Euphemia Wed 10-Oct-12 21:58:33

Messy We skip that page in Scotland. smile

DreadingWhatComesNext Wed 10-Oct-12 22:00:41

yeah, english people seem to put in rs where there are none (like, lore and awdah! ) makes me laugh that one. leave out the Rs that are there and put in one that isn't there!

FairPhyllis Wed 10-Oct-12 22:03:38

It happens in dialects which are called 'non-rhotic dialects', i.e. ones where people don't sound /r/ after a vowel - they say 'car' as 'kaa'. This is most of the dialects in England and Wales (but most famously not those in the south-west of England). Scottish English, most Irish dialects and most American dialects still have /r/.

If you don't do intrusive r, then what you are actually doing phonetically in a phrase like 'law and order' is putting a slight glottal stop in before the vowel of 'and'.

It would be interesting to know whether the ascendancy of phonics teaching ends up contributing to some sound mergers. I hadn't thought about that. I wonder what you do if you have a class where some kids have a sound merger and others don't.

womma Wed 10-Oct-12 23:17:13

This was my dear mum's pet hate! She used to go mad if I said 'drawring' so I've unlearned it and can say it with only one R and no pause - get me!

Has anyone noticed how Londoners and people from the south east say 'Har-old are you?' Oh and 'salid' and 'chocklit'.

I technically lost an argument with my English husband that "sauce" and "source" have different pronunciations - according to the dictionary they are the same which is mad (to a Scot anyway).
My step mum used to drill into me that you pronounced the "wh" in words and that Wales and whales do not sound the same but never a h before it.
Really interesting reading the comments that words don't flow without the extra r's. Another world!

BertieBotts Wed 10-Oct-12 23:39:02

Huh? Of course you say drawring. If you don't add the R sound then you just say droing, which is even worse!

I'm from the midlands though and I hate how people don't pronounce L but substitute a R or W sound instead angry

BertieBotts Wed 10-Oct-12 23:43:29

I like the Scottish pronunciation of wh, though.

I got really confused when my Scottish cousin and aunt were trying to tell me about the HWIGIG stand at the supermarket! (Hurry, When It's Gone It's Gone)

It sounds more like a Fwhere or a fwhat to me than a h, though.

CouthyMowWearingOrange Wed 10-Oct-12 23:59:57

I do this when talking in my normal voice. I was born in London, and have lived mostly in South Essex.

When I talk 'properly', as in the way I was taught in elocution lessons, I drop the 'bridging r', but in general conversation, I DO say sawrer instead of saw a, lawrenorder instead of Law and order etc.

It's just an Estuary accent, I'm afraid. No different to 'cahsle' / 'cassle' for south and north accents.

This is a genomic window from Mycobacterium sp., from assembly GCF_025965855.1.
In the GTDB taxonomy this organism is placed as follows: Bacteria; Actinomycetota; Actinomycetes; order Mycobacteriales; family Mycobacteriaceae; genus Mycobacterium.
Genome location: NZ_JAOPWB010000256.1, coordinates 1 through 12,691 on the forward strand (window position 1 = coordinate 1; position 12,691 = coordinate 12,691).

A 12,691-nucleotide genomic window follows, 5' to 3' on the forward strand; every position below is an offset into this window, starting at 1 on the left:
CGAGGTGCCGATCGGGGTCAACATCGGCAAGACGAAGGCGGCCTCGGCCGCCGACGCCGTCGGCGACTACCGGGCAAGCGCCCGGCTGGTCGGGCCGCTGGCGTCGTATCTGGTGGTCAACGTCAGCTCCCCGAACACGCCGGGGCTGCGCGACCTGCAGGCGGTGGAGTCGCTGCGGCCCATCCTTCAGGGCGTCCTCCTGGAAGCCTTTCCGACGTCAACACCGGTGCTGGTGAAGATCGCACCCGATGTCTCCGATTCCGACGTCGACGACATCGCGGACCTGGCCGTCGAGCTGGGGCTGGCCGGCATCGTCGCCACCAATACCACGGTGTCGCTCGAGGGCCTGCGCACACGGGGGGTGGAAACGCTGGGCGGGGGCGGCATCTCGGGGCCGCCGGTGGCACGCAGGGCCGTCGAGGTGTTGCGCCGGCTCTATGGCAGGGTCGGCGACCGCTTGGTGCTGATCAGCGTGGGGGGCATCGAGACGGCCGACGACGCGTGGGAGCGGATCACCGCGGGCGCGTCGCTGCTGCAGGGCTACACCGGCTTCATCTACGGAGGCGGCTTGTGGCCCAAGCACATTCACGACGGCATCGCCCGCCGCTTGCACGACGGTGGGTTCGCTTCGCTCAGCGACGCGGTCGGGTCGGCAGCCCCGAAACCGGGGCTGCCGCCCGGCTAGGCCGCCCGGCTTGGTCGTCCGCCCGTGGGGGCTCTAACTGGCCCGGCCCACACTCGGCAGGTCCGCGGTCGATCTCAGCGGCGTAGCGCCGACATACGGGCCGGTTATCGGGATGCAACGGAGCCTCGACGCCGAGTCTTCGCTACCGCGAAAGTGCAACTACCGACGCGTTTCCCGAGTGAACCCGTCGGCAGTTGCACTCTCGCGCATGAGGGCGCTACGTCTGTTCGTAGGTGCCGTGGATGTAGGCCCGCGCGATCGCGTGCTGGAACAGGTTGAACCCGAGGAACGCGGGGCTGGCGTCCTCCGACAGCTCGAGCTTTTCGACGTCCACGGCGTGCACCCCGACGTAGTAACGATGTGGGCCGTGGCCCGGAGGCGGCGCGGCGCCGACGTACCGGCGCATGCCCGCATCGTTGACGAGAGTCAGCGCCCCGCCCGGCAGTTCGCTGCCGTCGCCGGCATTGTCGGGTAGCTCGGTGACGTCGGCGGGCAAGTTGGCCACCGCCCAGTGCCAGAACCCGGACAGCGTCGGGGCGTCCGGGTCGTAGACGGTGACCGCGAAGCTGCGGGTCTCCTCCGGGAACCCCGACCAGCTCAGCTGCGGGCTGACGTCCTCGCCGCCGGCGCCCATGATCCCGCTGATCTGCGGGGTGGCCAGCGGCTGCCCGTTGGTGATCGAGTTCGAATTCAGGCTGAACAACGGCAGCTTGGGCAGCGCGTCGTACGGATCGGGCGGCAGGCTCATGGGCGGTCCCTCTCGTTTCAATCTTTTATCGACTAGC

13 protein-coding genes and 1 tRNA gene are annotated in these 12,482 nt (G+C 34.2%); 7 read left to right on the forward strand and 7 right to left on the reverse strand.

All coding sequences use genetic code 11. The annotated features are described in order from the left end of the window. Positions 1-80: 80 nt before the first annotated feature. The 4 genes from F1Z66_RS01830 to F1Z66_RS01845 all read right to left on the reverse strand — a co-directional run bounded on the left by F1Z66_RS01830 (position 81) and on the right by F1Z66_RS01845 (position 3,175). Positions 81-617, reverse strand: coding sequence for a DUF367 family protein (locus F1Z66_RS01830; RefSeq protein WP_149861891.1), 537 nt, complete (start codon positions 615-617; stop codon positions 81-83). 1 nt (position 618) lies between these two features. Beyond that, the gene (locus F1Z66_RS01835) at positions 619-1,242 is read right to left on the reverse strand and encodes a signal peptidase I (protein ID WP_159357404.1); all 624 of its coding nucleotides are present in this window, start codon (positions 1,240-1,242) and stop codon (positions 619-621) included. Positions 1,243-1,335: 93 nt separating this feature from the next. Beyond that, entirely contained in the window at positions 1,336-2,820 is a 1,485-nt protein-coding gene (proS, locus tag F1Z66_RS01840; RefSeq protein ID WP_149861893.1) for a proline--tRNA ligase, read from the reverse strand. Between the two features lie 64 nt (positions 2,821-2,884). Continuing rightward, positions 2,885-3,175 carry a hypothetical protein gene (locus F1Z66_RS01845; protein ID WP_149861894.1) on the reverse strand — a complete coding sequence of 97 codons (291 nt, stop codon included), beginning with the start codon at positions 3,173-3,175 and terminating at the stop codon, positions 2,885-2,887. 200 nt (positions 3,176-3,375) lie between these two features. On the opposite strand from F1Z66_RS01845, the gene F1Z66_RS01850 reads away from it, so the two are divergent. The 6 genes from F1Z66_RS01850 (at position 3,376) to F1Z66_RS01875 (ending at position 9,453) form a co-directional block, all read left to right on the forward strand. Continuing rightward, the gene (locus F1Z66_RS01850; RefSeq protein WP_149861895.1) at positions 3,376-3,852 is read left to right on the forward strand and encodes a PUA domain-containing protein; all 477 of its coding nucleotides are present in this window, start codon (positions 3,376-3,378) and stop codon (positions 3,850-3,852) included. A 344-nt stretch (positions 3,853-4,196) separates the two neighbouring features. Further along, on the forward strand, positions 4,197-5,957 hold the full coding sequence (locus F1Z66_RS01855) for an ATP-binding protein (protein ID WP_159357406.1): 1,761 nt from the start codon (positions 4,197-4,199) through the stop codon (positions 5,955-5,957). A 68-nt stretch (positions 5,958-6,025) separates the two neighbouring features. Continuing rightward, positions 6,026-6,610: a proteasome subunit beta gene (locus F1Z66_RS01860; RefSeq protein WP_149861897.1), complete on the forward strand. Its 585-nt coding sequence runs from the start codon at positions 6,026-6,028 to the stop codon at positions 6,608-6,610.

CouthyMowWearingOrange Thu 11-Oct-12 00:12:21

I naturally pronounce drawing even worse than you think. It comes out as 'drorin'.

blush

I can say it properly, thanks to bloody elocution lessons, but it feels 'wrong' in my mouth when I do!

GhostofMammaTJ Thu 11-Oct-12 00:15:16

Why oh why did I name my DDs, both of them, names eneding in A in Somerset?? Both get the added ARRR at the end!!

CouthyMowWearingOrange Thu 11-Oct-12 00:15:37

And I say wa'er for water, aw'er for ought to, and Chester draws for chest of drawers.

The difference is, I CAN spell correctly even if my pronunciation is shot to bits. And use grammar correctly. Mostly.

GhostofMammaTJ Thu 11-Oct-12 00:15:49

Oooops, added E there, eneding ending.

CouthyMowWearingOrange Thu 11-Oct-12 00:16:42

Though people saying 'pacific' for specific, and brought instead of bought does make me irrationally ragey!

CouthyMowWearingOrange Thu 11-Oct-12 00:19:20

Judy - I do pronounce sauce and source exactly the same. If I was to say "where did you source that sauce?", it would come out as "where did ya sawce tha' sawce?"

(Tha' isn't pronounced thaaaa, it is pronounced tha with a glottal stop.)

InSPsFanjoNoOneHearsYouScream Thu 11-Oct-12 00:22:47

couthy I pronounce things the same way as you! I'm from Leeds.

I drop 'the' from sentences too and even when I type I drop words as I type the way I speak.

I sound pretty common in RL and on 'ere grin

CouthyMowWearingOrange Thu 11-Oct-12 00:58:57

I thought of another common one in my house "wassama'a" for "What's the matter", and 20mo DS3's current favourite, "wassat" but with a glottal stop where the 't' is, for "What's that?"

ThisIsANickname Thu 11-Oct-12 01:01:06

OP, it's called an "intrusive R" and it's a standard part of most English and Welsh dialects, actually.

More information

I do this, can't help it it's just how it comes out!

AmIthatbad Thu 11-Oct-12 06:10:31

Totally bemused by this

Can quite happily speak without inserting random "rs"

Why would this be an issues

............and anyone inserting Rs in their sentences - judgey pants well up the crack

OH, and sauce and source - FFS on which planet would these rhyme, <<fuckin weird>>

ripsishere Thu 11-Oct-12 06:12:02

Me too. It's just accents IMO. Me and DH have totally different ways of speaking. He says cassle, bath and grass, I say car-sel, barth and grarss.
I loathe seck-er-tree. My friend is a secretary for a medical organization. In her world she's a deck-er-tree for some doctors firm grin